Veronica Belmont co-hosts as we breakdown Macworld 2008. From the Macbook Air to Time Capsule to the Apple TV. Also, Displaylink's USB to DVI adapter, Mozy for backups, troubleshooting svhost.exe and more CES!
Matter of fact, Jessica has a pretty big announcement for her Tekzilla fans. Three, in fact: first up is her new show The Digg Real. She'll give you the heads up on the other two in the show.
Oh boy... it's Macworld 2008! The MacBook Air, Apple's new ultralight notebook certainly got the most notice, tho Time Capsule (an 802.11n Airport Extreme hub with a 500GB or 1TB hard drive added) and the Apple TV updates (HD-ish movie rentals with Dolby 5.1 and a price drop to $229) certainly got Patrick's attention. (It probably got Vudu's attention, too... the slick standalone set top movie box we showed off in TZ 01.
BTW, Mahalo Daily's The Steve Jobs 90 Minute Keynote (in 60 Seconds) rocks... it's the best way to deal with a keynote, ever.
Chris has an svhost.exe problem... make sure it's not svchost, Chris! The former is a worm, the latter is Windows way of handling system processes exectuted from DLLs... a nasty might masquerade as an svchost process, but it's not guarranteed to be a virus/trojan/worm! Run some antivirus and antispyware tools!
Run a DVI monitor from a USB port? DisplayLink's USB TO VGA/DVI Monitor Adapter runs $129, sends video out to a DVI or VGA monitor via a USB port, and will be sold by licensees such as Kensington, Samsung, Toshiba, IOGear, I-O Data. It works pretty well, tho we had some problems watching Quicktime Video on the display fed by the USB bus, tho DVD movies and flash video worked fine. Beyond that, our only complaint was the mild compression artifacts we could see in full screen video... regular static windows looked perfect.
Ted says some Readyboost certifed flash drives (like the Sandisk Cruzer Titanium) are cheaper than the ones listed as non-Readyboost compatible... if he uses one of the chepaer Readyboost branded ones, will he be giving up any performance or storage space? Not as far as we know, Ted. Readyboost means the drive has hit a number of minimal specs, such as capacity (at least 250MB after formatting), access time (1ms or less), and read speeds. It should work just fine under any OS.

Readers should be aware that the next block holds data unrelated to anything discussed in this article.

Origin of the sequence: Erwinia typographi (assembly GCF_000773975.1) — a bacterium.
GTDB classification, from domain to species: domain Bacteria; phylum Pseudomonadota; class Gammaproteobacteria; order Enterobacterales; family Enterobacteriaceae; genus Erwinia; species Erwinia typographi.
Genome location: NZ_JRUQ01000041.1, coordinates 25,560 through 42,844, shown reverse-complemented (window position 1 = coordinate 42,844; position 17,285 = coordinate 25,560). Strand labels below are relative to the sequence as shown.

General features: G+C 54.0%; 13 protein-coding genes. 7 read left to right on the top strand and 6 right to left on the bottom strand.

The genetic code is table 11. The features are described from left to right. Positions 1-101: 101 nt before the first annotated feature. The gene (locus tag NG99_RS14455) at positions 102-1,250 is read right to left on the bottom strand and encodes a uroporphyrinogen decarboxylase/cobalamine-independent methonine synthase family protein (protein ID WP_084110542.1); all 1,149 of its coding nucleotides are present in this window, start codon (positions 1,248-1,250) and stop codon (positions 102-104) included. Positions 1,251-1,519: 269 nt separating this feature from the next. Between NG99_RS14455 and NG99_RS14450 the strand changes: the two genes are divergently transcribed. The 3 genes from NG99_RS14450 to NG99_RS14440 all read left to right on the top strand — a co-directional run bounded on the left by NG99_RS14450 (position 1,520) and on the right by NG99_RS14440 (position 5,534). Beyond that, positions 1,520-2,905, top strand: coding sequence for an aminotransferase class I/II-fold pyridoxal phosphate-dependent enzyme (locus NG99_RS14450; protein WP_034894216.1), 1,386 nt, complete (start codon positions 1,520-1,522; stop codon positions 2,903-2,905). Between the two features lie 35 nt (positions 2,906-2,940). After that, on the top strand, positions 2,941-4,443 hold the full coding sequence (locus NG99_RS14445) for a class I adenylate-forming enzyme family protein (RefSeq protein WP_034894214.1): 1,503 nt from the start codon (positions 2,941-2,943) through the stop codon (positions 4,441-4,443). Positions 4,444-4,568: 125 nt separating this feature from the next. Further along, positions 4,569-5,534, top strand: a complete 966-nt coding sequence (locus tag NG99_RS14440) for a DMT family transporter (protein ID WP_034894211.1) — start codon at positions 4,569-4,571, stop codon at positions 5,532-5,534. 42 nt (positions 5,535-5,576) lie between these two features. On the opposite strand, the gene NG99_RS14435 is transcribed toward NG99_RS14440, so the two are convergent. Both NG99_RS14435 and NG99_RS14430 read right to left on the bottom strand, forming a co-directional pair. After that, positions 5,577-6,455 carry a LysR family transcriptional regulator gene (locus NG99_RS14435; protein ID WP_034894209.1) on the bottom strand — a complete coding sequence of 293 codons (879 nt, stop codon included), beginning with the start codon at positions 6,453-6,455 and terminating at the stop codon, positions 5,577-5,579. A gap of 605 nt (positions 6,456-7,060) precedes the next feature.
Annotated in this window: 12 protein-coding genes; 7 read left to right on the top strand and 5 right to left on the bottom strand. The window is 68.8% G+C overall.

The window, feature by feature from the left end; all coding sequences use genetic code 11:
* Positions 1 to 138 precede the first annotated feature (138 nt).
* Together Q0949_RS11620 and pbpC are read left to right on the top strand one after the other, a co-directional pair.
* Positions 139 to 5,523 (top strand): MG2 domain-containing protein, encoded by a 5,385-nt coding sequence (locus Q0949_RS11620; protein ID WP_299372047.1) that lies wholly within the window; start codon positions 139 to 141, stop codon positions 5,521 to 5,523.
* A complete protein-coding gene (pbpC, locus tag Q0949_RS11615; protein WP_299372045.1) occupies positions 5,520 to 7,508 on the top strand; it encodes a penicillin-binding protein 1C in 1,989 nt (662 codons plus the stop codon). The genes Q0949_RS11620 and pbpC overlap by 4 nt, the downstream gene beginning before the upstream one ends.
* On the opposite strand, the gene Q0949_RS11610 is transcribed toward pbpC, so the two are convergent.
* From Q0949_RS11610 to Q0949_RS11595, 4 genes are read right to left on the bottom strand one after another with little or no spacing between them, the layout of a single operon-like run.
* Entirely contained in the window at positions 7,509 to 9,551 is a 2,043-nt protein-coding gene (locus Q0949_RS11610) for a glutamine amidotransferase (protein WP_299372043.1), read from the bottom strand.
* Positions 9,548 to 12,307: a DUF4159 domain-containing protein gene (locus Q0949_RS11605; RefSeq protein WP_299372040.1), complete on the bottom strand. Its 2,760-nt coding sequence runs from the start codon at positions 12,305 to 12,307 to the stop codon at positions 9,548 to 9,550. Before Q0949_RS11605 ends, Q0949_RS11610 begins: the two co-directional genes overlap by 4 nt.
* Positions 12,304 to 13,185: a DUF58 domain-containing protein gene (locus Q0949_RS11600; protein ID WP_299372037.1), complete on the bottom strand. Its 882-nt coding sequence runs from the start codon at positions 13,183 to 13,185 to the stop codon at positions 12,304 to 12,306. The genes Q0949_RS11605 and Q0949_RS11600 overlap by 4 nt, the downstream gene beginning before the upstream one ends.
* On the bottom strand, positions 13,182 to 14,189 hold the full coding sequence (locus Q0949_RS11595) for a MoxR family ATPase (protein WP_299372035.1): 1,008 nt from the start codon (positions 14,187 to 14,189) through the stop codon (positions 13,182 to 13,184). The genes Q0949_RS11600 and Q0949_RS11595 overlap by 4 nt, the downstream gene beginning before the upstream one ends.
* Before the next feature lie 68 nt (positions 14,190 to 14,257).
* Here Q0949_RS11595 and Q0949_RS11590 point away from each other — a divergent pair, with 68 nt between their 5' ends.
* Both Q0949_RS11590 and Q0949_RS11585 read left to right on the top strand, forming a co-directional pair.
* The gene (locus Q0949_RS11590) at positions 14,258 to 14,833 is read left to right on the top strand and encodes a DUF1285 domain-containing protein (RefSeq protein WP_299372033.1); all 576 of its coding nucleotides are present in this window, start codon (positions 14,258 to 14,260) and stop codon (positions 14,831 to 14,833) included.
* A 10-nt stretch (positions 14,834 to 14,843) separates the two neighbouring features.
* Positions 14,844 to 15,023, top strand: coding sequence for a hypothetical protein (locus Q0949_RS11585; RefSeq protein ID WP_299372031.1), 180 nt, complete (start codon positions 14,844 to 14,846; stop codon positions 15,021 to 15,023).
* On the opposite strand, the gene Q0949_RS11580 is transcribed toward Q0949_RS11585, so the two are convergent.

One big surprise for us at Macworld was the release of Microsoft Office for Mac 2008. It's the first update to Microsoft Office on the Mac in four years, and it bears a strong resemblance to Office 2007 for Windows, which was a darn nifty upgrade to the suite. Office for the Mac adds XML formats, nifty interface changes ala Office 2007 on Windows and performance boosts for Intel Mac owners. (Early testers say it runs faster than 2004 on Intel macs, but slower on G5 and earlier boxes.)
Of course, Apple and Microsoft weren't the only vendors at the the show...
The belt and suspenders crowd were all over Intego's booth eyeballing VirusBarrier X5 and NetBarrier X5 for OS X
Xeric Design, EarthDesk 4 is the prettiest live desktop map of the world we've seen yet, right down to the weather updates every three hour, costs a mere $19.95, and runs on Windows, too.
We've shown off USB drive adpaters before, but NewerTech's $29.95 USB 2.0 Universal Drive Adapter is the first we've seen that supports both SATA, IDE/ATA in 2.5, 3.5 (3.5???) and 5.25 inch sizes... the status connection LEDs are tres' useful, btw.
The folks at BlueLounge have some stylish ideas for stashing those unsightly power cords... including CableBox, The Sanctuary and the Space Station.
More online backup options! Back on Episode 13 we had Jared's review of Carbonite the online backup service. Jared's girlfriend was having no fun with Mozy, so asked for y'all, his fellow viewers, to give us your opinion on how well Mozy works ... we got quite the response, and most of you give it the big thumbs up, for a wide variety of reasons. (Plus you have fixes for the problem's Jared's SO was having!)
OK... we shot hours of footage for our CES episode and we couldn't fit it all in that show... so we've got a few more items from CES for you: Koss's KC25 headphones, along with Sennheiser's MX W1 wirleless earbuds (which use Kleer's wireless technology: hint, it's not Bluetooth.) Moxi has a new version of Moxi TV for the PC you can download a beta and test it yourself. Eton's FR1000 is a shiny hand cranked AM/FM/NOAA/GMRS radio... finally, Sony's BDU-X10S BD-ROM Drive, promises to be the first Blu-ray drive for you PC to hit the street for under $200. (And it's bundled with Cyberlink's Blu-ray playback software.)